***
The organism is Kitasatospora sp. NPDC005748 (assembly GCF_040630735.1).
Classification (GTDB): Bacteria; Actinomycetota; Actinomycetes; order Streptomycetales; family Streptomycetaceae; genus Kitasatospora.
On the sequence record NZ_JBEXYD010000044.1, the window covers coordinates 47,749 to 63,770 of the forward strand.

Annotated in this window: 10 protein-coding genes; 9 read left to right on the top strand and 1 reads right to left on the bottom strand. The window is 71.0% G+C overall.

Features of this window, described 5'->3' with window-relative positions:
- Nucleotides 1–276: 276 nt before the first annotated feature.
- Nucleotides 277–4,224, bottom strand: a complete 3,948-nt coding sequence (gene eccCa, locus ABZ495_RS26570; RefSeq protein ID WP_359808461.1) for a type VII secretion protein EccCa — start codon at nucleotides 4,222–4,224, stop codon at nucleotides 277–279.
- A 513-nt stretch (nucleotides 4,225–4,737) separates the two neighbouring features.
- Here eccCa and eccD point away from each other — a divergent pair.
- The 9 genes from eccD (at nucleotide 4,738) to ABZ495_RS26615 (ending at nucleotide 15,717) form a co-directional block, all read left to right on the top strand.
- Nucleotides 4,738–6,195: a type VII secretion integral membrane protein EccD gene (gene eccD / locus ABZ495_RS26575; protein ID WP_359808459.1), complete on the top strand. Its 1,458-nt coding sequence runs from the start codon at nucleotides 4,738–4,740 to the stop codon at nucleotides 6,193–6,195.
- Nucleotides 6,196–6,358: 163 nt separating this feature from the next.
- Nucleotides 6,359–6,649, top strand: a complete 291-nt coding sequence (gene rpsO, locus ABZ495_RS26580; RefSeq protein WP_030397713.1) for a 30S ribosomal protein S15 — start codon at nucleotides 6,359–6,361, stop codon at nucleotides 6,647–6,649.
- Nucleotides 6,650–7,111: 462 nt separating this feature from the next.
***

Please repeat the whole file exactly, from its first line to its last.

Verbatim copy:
The organism is Kitasatospora sp. NPDC005748 (assembly GCF_040630735.1).
Classification (GTDB): Bacteria; Actinomycetota; Actinomycetes; order Streptomycetales; family Streptomycetaceae; genus Kitasatospora.
On the sequence record NZ_JBEXYD010000044.1, the window covers coordinates 47,749 to 63,770 of the forward strand.

Annotated in this window: 10 protein-coding genes; 9 read left to right on the top strand and 1 reads right to left on the bottom strand. The window is 71.0% G+C overall.

Features of this window, described 5'->3' with window-relative positions:
- Nucleotides 1–276: 276 nt before the first annotated feature.
- Nucleotides 277–4,224, bottom strand: a complete 3,948-nt coding sequence (gene eccCa, locus ABZ495_RS26570; RefSeq protein ID WP_359808461.1) for a type VII secretion protein EccCa — start codon at nucleotides 4,222–4,224, stop codon at nucleotides 277–279.
- A 513-nt stretch (nucleotides 4,225–4,737) separates the two neighbouring features.
- Here eccCa and eccD point away from each other — a divergent pair.
- The 9 genes from eccD (at nucleotide 4,738) to ABZ495_RS26615 (ending at nucleotide 15,717) form a co-directional block, all read left to right on the top strand.
- Nucleotides 4,738–6,195: a type VII secretion integral membrane protein EccD gene (gene eccD / locus ABZ495_RS26575; protein ID WP_359808459.1), complete on the top strand. Its 1,458-nt coding sequence runs from the start codon at nucleotides 4,738–4,740 to the stop codon at nucleotides 6,193–6,195.
- Nucleotides 6,196–6,358: 163 nt separating this feature from the next.
- Nucleotides 6,359–6,649, top strand: a complete 291-nt coding sequence (gene rpsO, locus ABZ495_RS26580; RefSeq protein WP_030397713.1) for a 30S ribosomal protein S15 — start codon at nucleotides 6,359–6,361, stop codon at nucleotides 6,647–6,649.
- Nucleotides 6,650–7,111: 462 nt separating this feature from the next.